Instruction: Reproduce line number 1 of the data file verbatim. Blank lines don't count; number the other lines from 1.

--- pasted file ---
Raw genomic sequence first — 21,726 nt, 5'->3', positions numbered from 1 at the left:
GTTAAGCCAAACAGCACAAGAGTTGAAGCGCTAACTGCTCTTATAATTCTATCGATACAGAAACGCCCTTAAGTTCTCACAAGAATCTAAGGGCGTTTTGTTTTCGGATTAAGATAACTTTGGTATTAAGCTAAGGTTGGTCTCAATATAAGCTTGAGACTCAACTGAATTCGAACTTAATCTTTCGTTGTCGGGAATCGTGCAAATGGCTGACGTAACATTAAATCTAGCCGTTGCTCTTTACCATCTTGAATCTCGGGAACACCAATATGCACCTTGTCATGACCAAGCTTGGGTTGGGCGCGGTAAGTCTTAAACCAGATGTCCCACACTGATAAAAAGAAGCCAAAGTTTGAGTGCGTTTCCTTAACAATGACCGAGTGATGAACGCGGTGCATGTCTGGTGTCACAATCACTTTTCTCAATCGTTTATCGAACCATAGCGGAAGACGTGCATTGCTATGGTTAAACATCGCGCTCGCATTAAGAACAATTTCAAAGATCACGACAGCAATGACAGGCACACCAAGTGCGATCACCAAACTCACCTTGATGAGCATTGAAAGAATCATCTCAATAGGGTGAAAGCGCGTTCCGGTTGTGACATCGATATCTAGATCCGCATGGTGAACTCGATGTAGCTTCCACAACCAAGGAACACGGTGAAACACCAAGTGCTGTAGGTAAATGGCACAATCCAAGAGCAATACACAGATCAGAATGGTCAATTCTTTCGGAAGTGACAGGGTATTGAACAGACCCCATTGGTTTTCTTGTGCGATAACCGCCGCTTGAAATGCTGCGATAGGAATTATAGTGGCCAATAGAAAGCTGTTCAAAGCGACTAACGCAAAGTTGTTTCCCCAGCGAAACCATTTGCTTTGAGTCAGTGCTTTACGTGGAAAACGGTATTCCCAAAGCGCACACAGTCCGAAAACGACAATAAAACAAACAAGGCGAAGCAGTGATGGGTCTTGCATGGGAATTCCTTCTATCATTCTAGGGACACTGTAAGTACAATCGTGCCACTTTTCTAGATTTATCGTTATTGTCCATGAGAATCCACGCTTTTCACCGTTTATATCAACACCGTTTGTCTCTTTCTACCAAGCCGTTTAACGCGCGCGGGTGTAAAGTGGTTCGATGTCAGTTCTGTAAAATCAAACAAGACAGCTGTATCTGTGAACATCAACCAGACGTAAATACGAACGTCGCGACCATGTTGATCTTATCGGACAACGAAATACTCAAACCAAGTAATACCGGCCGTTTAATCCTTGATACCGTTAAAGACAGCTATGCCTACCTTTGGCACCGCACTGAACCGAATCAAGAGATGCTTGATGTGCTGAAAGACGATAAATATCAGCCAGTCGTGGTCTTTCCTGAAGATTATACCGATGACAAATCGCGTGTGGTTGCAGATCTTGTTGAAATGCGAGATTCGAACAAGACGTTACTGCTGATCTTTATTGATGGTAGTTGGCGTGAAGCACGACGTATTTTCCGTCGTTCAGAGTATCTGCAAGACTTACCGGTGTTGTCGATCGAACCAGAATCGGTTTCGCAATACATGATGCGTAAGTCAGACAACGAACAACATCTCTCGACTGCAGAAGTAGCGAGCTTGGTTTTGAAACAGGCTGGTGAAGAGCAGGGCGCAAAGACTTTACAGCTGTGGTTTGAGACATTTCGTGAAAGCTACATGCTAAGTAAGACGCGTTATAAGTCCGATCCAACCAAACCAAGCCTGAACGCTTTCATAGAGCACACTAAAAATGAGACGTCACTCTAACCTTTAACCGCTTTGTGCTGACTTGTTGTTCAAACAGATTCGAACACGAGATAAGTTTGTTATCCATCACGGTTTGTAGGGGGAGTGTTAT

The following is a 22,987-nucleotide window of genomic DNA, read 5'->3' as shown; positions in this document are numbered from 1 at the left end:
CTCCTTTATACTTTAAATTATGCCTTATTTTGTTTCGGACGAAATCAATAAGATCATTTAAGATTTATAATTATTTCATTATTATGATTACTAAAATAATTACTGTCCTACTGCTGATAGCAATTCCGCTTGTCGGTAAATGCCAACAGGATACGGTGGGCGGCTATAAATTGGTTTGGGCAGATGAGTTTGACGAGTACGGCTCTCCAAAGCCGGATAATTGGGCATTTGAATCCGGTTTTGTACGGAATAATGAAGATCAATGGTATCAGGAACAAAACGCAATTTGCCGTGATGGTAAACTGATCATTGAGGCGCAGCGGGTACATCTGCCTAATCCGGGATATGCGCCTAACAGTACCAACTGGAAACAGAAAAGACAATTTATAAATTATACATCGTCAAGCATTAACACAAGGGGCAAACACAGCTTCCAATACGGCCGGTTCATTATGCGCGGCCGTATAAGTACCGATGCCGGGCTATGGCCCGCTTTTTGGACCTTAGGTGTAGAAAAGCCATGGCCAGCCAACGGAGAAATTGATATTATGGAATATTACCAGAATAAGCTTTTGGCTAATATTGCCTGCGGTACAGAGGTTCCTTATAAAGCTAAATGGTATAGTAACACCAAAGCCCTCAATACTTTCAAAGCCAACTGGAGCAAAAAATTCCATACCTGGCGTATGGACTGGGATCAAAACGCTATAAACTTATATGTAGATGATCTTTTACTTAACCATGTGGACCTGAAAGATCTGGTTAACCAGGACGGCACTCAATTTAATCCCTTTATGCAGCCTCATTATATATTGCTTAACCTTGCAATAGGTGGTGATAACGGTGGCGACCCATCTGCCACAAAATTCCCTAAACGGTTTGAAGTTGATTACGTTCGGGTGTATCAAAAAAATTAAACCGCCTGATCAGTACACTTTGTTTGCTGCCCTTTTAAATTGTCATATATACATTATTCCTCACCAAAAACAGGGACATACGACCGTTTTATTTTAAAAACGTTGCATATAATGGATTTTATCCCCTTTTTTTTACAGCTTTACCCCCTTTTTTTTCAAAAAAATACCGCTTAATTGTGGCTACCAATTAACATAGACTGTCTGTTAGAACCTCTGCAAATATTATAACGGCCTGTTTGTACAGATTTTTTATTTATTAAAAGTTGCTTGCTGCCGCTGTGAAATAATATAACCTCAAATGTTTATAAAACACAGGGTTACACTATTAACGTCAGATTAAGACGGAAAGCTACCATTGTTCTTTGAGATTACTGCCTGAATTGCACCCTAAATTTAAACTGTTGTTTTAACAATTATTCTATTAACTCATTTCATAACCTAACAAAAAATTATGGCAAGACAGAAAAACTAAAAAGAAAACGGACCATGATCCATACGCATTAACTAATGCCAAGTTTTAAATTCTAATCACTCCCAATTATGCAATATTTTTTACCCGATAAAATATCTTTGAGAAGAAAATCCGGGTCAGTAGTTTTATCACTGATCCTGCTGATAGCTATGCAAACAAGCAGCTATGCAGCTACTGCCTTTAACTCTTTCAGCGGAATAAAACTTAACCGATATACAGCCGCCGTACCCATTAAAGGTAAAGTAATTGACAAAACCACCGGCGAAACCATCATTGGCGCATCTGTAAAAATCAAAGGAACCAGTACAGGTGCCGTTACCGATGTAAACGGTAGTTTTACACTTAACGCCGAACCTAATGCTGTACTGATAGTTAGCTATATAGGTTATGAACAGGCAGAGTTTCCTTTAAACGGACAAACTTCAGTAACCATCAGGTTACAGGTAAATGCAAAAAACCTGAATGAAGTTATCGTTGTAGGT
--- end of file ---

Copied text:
Raw genomic sequence first — 21,726 nt, 5'->3', positions numbered from 1 at the left: